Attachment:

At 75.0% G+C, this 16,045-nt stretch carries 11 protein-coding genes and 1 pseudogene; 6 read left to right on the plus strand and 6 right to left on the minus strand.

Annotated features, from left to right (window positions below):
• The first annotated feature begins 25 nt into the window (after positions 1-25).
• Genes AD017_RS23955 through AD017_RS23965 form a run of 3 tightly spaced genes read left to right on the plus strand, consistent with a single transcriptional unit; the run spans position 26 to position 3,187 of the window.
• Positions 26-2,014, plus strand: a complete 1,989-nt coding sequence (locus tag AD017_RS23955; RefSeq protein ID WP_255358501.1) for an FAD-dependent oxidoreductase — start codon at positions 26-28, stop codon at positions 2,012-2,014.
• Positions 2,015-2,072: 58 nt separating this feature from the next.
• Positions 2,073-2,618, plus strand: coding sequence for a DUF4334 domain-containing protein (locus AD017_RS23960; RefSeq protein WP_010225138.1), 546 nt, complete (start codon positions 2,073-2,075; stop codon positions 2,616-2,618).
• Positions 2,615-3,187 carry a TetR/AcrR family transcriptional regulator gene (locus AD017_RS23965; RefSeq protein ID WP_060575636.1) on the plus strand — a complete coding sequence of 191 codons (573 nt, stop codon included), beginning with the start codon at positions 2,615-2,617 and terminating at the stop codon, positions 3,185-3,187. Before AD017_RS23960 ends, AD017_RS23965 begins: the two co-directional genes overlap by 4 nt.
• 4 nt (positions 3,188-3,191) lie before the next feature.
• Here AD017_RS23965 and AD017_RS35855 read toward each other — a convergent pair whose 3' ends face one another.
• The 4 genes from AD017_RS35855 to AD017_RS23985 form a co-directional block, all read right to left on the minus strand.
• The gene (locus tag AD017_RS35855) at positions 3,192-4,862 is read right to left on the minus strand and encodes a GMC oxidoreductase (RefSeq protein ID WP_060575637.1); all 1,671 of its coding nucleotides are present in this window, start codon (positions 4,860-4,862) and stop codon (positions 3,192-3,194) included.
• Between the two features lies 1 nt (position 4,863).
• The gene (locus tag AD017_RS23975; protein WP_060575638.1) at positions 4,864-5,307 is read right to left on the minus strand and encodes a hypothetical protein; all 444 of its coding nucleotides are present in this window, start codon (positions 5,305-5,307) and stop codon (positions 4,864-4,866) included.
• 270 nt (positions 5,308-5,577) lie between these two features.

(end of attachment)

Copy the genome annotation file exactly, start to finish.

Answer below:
At 75.0% G+C, this 16,045-nt stretch carries 11 protein-coding genes and 1 pseudogene; 6 read left to right on the plus strand and 6 right to left on the minus strand.

Annotated features, from left to right (window positions below):
• The first annotated feature begins 25 nt into the window (after positions 1-25).
• Genes AD017_RS23955 through AD017_RS23965 form a run of 3 tightly spaced genes read left to right on the plus strand, consistent with a single transcriptional unit; the run spans position 26 to position 3,187 of the window.
• Positions 26-2,014, plus strand: a complete 1,989-nt coding sequence (locus tag AD017_RS23955; RefSeq protein ID WP_255358501.1) for an FAD-dependent oxidoreductase — start codon at positions 26-28, stop codon at positions 2,012-2,014.
• Positions 2,015-2,072: 58 nt separating this feature from the next.
• Positions 2,073-2,618, plus strand: coding sequence for a DUF4334 domain-containing protein (locus AD017_RS23960; RefSeq protein WP_010225138.1), 546 nt, complete (start codon positions 2,073-2,075; stop codon positions 2,616-2,618).
• Positions 2,615-3,187 carry a TetR/AcrR family transcriptional regulator gene (locus AD017_RS23965; RefSeq protein ID WP_060575636.1) on the plus strand — a complete coding sequence of 191 codons (573 nt, stop codon included), beginning with the start codon at positions 2,615-2,617 and terminating at the stop codon, positions 3,185-3,187. Before AD017_RS23960 ends, AD017_RS23965 begins: the two co-directional genes overlap by 4 nt.
• 4 nt (positions 3,188-3,191) lie before the next feature.
• Here AD017_RS23965 and AD017_RS35855 read toward each other — a convergent pair whose 3' ends face one another.
• The 4 genes from AD017_RS35855 to AD017_RS23985 form a co-directional block, all read right to left on the minus strand.
• The gene (locus tag AD017_RS35855) at positions 3,192-4,862 is read right to left on the minus strand and encodes a GMC oxidoreductase (RefSeq protein ID WP_060575637.1); all 1,671 of its coding nucleotides are present in this window, start codon (positions 4,860-4,862) and stop codon (positions 3,192-3,194) included.
• Between the two features lies 1 nt (position 4,863).
• The gene (locus tag AD017_RS23975; protein WP_060575638.1) at positions 4,864-5,307 is read right to left on the minus strand and encodes a hypothetical protein; all 444 of its coding nucleotides are present in this window, start codon (positions 5,305-5,307) and stop codon (positions 4,864-4,866) included.
• 270 nt (positions 5,308-5,577) lie between these two features.